What are you reading on the subway or in the waiting room today?
I am currently in the midst of reading Navajos Wear Nikes by Jim Kristoffic. This story provides a detailed account of a boy’s experience moving from the North to a Navajo Reservation in New Mexico. This book was highly recommended to me by a colleague that I am working with at Amherst College over the summer. I’ve only started it yesterday, and am already half way through the book. It’s a great read that offers important perspectives and accounts about what Reservation life is like today.
What book popped for you in 2015?
2015 was a year of poetry for me. Ada Limón’s, poetry book entitled Bright Dead Things was a refreshing read. Limón has such an honest-way of writing that I admire. If you’re looking for a raw poetry book to delve into I recommend this one. In particular I would highlight her poem The Last Move, which I found to be particularly moving (no pun-intended).
Whose words do you return to regularly?
My favorite genres of literature are Science Fiction and 20th Century American History novels. I always enjoy re-reading George Orwell’s 1984 as it was the first book that introduced me to the sub-genre of Dystopia in Science Fiction. Their Eyes Were Watching God by Zora Neale Hurston will probably always bring me to tears and inspire me to write pieces that carry weight and meaning. I also adore poetry by Mary Oliver. A Thousand Mornings is quite possibly one of the most beautiful chapbooks I have read. Oliver tends to write about nature and she has the skill to capture even the most subtle feelings and emotions.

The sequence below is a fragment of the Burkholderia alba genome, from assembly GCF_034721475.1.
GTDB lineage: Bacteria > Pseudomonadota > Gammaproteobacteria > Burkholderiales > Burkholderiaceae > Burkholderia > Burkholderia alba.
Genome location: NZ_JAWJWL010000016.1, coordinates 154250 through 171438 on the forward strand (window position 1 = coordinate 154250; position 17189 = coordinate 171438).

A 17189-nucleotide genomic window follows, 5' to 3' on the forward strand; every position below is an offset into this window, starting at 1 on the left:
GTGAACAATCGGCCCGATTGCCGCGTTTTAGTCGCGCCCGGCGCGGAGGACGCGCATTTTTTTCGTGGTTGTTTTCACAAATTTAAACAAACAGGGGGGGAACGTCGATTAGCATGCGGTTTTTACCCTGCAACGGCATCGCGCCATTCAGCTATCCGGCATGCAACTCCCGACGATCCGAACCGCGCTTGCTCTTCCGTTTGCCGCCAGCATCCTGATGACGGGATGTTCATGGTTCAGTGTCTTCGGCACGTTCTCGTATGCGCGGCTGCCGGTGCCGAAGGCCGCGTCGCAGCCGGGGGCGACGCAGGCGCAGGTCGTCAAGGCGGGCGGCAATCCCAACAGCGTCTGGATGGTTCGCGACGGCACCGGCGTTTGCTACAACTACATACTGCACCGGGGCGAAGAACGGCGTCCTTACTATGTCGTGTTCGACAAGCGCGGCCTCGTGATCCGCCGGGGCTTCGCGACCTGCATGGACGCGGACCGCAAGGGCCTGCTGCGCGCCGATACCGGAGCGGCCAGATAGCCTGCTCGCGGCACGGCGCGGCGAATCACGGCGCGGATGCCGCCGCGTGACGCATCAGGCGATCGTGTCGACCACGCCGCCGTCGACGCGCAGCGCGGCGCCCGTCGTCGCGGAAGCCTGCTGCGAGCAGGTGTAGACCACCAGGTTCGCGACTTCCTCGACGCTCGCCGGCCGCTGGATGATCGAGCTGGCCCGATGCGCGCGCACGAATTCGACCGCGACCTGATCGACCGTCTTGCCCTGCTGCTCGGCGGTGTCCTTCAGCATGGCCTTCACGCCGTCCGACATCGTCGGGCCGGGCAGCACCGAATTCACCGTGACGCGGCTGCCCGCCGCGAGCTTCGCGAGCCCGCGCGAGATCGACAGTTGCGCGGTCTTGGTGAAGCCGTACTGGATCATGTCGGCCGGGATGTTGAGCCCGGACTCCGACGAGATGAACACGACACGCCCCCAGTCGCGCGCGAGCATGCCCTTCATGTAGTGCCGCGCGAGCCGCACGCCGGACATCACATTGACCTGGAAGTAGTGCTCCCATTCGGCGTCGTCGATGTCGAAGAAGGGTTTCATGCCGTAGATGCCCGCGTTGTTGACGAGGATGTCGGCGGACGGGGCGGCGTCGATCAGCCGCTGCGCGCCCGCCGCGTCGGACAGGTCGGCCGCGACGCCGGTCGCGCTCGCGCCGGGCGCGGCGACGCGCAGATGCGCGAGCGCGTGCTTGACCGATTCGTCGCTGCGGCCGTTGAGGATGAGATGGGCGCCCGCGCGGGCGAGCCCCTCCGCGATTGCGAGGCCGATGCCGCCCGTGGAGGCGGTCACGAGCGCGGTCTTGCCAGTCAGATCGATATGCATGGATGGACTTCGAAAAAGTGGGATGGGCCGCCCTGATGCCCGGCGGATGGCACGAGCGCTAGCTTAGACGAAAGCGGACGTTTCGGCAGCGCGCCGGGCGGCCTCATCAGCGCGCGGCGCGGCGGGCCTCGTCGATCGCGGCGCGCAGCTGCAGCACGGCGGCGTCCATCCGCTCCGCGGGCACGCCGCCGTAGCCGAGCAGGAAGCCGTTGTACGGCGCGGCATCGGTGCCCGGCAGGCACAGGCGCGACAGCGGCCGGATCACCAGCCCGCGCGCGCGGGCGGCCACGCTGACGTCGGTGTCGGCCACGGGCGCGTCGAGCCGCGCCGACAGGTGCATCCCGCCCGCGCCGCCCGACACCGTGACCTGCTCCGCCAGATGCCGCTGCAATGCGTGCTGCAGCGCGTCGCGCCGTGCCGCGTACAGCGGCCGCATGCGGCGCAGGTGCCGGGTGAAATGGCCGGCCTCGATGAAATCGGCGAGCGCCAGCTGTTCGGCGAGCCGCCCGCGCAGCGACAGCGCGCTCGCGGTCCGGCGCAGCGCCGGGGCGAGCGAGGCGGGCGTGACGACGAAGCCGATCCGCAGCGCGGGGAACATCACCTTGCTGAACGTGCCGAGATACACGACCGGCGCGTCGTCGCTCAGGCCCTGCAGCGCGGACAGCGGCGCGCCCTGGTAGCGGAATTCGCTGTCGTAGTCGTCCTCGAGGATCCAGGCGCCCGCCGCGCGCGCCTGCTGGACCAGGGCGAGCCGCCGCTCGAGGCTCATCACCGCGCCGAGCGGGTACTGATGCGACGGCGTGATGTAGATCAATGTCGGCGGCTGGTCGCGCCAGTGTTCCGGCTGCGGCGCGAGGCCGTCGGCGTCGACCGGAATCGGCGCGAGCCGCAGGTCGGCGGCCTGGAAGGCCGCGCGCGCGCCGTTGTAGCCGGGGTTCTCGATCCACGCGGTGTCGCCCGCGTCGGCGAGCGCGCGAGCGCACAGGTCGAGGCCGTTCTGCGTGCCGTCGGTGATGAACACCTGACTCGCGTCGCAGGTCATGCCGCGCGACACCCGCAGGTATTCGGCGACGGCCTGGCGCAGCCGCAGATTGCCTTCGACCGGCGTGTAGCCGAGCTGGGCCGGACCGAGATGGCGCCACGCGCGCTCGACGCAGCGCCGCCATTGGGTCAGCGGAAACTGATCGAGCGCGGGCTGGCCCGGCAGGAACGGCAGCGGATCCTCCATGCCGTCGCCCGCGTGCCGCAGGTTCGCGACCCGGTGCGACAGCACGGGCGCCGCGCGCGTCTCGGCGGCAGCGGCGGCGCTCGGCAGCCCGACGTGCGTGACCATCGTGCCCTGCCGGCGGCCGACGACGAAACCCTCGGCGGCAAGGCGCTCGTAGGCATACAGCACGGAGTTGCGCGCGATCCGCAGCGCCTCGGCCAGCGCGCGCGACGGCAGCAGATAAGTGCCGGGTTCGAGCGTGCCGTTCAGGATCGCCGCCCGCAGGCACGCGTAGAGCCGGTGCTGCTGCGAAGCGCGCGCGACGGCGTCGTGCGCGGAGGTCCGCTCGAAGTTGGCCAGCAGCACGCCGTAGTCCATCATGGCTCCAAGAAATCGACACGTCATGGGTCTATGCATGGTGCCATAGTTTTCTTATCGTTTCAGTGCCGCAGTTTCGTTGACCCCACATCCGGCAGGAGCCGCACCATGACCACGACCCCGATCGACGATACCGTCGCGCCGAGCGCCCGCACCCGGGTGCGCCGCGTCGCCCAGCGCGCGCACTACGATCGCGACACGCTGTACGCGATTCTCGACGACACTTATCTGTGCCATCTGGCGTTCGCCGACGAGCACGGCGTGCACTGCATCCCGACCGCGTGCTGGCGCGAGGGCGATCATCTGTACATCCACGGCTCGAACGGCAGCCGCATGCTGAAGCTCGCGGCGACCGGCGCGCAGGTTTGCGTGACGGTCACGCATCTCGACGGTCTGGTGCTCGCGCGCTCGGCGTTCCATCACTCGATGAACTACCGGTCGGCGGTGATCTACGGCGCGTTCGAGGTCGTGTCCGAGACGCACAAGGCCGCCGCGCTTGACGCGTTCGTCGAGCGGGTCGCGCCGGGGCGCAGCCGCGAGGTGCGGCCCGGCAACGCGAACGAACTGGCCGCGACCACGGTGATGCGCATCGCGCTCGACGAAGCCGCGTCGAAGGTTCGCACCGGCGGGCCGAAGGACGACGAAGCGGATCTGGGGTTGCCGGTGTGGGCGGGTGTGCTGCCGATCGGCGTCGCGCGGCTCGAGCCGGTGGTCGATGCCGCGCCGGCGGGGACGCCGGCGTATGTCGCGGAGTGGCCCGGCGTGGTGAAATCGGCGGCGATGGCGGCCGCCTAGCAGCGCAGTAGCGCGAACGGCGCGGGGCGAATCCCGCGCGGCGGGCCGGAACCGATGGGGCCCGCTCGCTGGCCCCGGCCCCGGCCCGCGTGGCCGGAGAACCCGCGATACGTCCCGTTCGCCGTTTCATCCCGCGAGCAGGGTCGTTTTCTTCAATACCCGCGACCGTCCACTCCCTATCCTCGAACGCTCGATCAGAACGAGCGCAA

Is there an author you can’t wait to read next?
I am looking forward to reading more from Octavia Butler. I think she does a fabulous job of weaving together historical fiction and Science Fiction. This year I had the pleasure of reading Kindred, and am planning on getting around to picking up Bloodchild and Other Stories.
What are you working on now? What can VIDA fans look forward to from you next?
I am currently working on compiling a chapbook of poems entitled A Hope that Escalates. This chapbook was inspired by the refugee crisis in the Middle East. I will be working on finishing it and finding it a home within this next year.
SABINA VANESSA PANEVA is originally from Novi Sad, Serbia but grew up in Providence, Rhode Island. She is pursuing a degree in History and English from Hampshire College. Currently, Sabina interns with Reader to Reader at Amherst College. Her poetry focuses on small towns, personal growth, and the concept of hope in historical contexts.